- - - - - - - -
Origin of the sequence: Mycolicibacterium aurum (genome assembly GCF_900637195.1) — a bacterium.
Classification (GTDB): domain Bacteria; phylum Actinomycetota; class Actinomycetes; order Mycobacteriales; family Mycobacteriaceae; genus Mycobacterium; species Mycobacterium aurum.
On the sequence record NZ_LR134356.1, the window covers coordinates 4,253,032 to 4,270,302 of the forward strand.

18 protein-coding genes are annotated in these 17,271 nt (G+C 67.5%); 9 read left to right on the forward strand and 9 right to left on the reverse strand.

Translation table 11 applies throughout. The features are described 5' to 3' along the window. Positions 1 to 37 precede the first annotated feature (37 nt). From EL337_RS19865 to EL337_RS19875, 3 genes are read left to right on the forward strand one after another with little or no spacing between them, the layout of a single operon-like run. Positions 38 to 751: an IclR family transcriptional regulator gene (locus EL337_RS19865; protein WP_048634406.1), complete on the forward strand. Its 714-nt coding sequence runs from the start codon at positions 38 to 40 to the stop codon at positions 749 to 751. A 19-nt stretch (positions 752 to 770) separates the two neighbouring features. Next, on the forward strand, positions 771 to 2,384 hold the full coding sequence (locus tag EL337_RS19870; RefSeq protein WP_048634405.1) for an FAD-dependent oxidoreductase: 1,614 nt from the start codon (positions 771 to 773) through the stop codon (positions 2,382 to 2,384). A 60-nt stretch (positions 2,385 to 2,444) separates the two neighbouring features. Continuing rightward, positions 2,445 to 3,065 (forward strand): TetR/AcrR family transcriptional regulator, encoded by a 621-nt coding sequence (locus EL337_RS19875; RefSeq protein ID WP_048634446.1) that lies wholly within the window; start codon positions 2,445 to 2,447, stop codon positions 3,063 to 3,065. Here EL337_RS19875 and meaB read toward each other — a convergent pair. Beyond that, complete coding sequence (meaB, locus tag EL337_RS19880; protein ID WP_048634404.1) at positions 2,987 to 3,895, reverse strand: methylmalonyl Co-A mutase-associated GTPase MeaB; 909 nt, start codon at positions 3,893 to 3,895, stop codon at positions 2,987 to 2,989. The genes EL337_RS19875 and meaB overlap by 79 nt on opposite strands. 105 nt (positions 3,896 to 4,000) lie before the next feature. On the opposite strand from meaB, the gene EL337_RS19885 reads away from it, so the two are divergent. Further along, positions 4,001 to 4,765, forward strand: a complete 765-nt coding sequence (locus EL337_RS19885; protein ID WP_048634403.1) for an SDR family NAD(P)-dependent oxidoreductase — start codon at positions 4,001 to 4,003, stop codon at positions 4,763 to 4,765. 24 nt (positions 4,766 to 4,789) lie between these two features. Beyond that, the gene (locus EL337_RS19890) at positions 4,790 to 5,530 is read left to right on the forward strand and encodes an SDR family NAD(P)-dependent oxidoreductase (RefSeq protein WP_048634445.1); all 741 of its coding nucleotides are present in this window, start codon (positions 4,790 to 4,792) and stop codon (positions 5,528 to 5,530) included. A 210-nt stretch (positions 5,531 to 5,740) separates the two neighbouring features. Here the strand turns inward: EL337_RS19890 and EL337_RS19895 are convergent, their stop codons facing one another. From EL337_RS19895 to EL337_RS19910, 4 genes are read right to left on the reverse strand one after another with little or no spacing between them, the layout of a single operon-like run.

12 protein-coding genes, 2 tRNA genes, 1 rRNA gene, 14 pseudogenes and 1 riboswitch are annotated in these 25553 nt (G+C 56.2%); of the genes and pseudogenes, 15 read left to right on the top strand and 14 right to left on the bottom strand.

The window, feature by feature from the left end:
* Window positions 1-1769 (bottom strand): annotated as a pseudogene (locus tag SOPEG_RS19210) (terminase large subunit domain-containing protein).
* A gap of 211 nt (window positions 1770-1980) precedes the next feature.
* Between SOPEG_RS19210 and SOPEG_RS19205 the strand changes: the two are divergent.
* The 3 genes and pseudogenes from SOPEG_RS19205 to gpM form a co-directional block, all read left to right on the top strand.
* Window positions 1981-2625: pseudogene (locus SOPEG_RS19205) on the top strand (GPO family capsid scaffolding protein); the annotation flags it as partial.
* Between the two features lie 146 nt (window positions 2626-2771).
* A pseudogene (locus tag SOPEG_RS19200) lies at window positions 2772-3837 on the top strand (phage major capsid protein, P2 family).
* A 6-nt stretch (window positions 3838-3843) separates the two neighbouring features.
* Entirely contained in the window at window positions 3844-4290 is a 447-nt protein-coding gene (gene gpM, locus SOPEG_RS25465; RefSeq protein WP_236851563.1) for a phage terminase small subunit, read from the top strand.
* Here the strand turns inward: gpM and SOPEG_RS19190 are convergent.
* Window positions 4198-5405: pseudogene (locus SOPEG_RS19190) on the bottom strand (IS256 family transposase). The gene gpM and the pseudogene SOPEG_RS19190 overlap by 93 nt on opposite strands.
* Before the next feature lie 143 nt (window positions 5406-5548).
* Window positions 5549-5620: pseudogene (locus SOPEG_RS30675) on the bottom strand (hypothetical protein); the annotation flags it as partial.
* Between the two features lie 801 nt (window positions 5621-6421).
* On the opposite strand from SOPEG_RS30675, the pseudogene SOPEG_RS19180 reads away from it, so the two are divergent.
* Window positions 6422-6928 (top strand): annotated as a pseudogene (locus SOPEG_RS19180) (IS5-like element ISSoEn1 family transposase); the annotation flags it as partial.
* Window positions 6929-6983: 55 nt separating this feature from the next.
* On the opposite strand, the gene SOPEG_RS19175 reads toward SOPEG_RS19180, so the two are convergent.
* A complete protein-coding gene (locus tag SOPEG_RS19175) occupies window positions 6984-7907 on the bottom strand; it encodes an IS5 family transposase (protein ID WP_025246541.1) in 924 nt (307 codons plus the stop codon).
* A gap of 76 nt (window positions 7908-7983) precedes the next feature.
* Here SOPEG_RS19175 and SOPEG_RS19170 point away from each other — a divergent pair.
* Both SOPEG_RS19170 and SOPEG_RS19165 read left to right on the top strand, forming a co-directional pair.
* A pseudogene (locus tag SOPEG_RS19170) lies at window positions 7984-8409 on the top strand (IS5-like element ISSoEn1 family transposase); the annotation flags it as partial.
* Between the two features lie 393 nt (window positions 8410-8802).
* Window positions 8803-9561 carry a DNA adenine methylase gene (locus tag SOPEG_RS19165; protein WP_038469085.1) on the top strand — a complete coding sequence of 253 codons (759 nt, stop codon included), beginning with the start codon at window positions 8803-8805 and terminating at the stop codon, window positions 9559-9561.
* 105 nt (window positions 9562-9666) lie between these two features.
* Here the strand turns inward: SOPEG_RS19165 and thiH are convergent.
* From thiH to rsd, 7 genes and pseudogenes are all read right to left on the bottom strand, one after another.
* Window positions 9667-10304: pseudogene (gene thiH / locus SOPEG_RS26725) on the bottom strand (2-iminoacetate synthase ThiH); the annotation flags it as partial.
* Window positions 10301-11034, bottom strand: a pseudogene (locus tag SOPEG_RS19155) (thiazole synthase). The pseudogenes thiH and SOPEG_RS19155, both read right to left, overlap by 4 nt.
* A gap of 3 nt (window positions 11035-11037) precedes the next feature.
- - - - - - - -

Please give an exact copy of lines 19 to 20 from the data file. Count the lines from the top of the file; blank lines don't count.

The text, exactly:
* Before the next feature lie 143 nt (window positions 5406-5548).
* Window positions 5549-5620: pseudogene (locus SOPEG_RS30675) on the bottom strand (hypothetical protein); the annotation flags it as partial.